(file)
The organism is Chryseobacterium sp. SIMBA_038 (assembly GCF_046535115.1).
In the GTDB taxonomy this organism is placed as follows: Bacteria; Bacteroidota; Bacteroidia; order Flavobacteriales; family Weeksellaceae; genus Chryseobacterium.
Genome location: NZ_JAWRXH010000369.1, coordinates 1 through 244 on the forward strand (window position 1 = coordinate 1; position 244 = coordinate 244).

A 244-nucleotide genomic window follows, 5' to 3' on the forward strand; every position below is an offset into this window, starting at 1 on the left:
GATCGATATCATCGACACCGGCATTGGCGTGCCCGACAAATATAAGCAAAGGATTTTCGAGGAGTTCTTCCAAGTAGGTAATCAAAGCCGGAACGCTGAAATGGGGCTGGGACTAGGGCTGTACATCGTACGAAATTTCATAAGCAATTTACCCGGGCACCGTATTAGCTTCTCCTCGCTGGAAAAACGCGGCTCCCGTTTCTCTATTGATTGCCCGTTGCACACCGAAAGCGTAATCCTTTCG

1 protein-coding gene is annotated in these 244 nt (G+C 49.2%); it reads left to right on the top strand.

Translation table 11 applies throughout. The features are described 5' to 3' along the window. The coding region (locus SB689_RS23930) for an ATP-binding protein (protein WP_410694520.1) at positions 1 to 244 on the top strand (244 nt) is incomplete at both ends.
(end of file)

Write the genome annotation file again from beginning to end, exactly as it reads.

The organism is Chryseobacterium sp. SIMBA_038 (assembly GCF_046535115.1).
In the GTDB taxonomy this organism is placed as follows: Bacteria; Bacteroidota; Bacteroidia; order Flavobacteriales; family Weeksellaceae; genus Chryseobacterium.
Genome location: NZ_JAWRXH010000369.1, coordinates 1 through 244 on the forward strand (window position 1 = coordinate 1; position 244 = coordinate 244).

A 244-nucleotide genomic window follows, 5' to 3' on the forward strand; every position below is an offset into this window, starting at 1 on the left:
GATCGATATCATCGACACCGGCATTGGCGTGCCCGACAAATATAAGCAAAGGATTTTCGAGGAGTTCTTCCAAGTAGGTAATCAAAGCCGGAACGCTGAAATGGGGCTGGGACTAGGGCTGTACATCGTACGAAATTTCATAAGCAATTTACCCGGGCACCGTATTAGCTTCTCCTCGCTGGAAAAACGCGGCTCCCGTTTCTCTATTGATTGCCCGTTGCACACCGAAAGCGTAATCCTTTCG

1 protein-coding gene is annotated in these 244 nt (G+C 49.2%); it reads left to right on the top strand.

Translation table 11 applies throughout. The features are described 5' to 3' along the window. The coding region (locus SB689_RS23930) for an ATP-binding protein (protein WP_410694520.1) at positions 1 to 244 on the top strand (244 nt) is incomplete at both ends.